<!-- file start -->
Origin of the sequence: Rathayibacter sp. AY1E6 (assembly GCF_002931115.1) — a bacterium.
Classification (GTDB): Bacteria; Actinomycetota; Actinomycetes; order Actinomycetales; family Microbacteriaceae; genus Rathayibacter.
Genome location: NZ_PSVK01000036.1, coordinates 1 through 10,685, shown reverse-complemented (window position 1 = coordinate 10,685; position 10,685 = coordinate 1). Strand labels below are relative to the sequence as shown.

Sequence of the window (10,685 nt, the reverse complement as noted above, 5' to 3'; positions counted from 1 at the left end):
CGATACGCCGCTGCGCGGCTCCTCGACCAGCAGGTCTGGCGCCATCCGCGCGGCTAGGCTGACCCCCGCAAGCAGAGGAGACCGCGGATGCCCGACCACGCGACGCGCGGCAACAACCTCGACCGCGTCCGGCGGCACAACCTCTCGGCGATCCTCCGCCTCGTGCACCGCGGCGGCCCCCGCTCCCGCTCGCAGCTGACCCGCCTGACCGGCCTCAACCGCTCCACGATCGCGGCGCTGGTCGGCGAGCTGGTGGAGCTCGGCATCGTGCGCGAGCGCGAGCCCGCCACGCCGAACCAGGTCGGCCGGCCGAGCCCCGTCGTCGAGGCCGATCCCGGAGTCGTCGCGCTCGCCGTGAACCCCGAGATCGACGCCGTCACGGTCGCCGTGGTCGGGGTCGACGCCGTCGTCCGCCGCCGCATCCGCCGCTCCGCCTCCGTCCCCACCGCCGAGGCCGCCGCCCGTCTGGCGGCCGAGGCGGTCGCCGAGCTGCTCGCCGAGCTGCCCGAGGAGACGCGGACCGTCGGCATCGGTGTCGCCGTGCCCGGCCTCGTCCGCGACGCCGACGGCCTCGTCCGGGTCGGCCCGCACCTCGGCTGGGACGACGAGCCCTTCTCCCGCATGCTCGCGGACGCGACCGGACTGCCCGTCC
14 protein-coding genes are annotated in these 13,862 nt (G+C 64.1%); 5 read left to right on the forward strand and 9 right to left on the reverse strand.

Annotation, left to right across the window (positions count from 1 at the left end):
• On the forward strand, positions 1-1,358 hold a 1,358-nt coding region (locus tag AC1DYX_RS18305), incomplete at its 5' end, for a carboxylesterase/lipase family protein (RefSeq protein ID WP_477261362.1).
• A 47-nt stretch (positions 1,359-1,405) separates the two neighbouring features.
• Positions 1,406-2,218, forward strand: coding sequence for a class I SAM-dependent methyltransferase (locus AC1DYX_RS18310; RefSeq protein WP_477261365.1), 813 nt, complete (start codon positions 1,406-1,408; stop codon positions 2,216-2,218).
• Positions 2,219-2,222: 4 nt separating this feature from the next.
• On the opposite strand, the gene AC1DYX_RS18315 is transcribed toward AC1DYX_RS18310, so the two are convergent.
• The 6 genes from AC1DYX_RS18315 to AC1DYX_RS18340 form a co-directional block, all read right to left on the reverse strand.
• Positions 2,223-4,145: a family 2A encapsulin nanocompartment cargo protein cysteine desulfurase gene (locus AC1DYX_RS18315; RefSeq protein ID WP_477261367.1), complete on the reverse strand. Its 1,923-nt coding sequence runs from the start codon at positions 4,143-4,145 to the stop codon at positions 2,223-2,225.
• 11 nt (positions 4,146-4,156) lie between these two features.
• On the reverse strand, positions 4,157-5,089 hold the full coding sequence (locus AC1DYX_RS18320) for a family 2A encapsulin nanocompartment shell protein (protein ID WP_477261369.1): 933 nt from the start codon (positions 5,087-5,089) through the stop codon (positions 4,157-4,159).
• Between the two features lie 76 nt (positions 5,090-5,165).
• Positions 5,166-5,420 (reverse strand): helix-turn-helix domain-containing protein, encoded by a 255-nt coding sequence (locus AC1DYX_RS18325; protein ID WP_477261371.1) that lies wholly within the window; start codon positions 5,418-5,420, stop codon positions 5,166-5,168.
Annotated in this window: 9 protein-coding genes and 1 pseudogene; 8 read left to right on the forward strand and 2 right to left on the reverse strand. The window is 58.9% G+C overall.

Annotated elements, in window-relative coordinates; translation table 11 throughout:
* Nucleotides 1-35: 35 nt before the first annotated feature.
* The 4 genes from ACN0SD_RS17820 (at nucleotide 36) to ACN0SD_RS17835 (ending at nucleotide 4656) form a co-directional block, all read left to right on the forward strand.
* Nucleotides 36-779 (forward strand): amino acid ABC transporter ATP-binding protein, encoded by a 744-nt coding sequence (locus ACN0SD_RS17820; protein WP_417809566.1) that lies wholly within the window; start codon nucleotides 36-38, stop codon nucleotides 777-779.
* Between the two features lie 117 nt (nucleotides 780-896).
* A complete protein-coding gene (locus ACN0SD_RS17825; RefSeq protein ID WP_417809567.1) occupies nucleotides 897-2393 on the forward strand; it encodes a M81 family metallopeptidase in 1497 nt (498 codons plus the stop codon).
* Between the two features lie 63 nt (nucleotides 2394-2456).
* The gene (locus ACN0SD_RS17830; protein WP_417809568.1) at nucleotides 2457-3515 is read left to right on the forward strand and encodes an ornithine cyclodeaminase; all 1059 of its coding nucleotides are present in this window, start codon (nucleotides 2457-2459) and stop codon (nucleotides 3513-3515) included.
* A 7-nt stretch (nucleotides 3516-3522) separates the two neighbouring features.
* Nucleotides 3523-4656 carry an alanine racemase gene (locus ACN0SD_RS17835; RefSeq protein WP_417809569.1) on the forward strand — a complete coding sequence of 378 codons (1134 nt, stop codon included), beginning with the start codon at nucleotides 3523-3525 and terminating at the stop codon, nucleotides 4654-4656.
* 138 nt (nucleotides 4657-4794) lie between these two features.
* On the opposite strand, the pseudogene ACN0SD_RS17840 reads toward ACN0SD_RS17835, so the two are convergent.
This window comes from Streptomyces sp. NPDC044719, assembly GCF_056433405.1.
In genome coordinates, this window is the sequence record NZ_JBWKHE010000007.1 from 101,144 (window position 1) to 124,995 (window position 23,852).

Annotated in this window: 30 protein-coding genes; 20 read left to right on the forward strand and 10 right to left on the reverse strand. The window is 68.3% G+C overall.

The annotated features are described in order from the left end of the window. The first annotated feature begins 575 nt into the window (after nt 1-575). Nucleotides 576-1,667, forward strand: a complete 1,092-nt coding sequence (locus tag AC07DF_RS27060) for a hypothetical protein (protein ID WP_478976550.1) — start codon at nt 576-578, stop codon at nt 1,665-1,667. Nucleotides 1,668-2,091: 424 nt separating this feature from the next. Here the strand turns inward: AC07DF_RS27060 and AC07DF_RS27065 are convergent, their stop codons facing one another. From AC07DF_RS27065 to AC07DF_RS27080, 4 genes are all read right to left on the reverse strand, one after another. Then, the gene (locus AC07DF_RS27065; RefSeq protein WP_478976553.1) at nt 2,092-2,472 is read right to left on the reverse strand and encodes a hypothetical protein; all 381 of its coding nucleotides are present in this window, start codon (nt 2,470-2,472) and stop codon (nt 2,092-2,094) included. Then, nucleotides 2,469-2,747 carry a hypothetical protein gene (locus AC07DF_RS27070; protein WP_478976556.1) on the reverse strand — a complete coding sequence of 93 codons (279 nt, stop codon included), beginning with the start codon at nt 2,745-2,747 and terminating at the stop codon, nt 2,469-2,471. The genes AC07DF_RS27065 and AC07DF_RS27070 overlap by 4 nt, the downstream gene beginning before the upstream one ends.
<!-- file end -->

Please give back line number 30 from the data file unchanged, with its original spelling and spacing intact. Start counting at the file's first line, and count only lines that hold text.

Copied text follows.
* 138 nt (nucleotides 4657-4794) lie between these two features.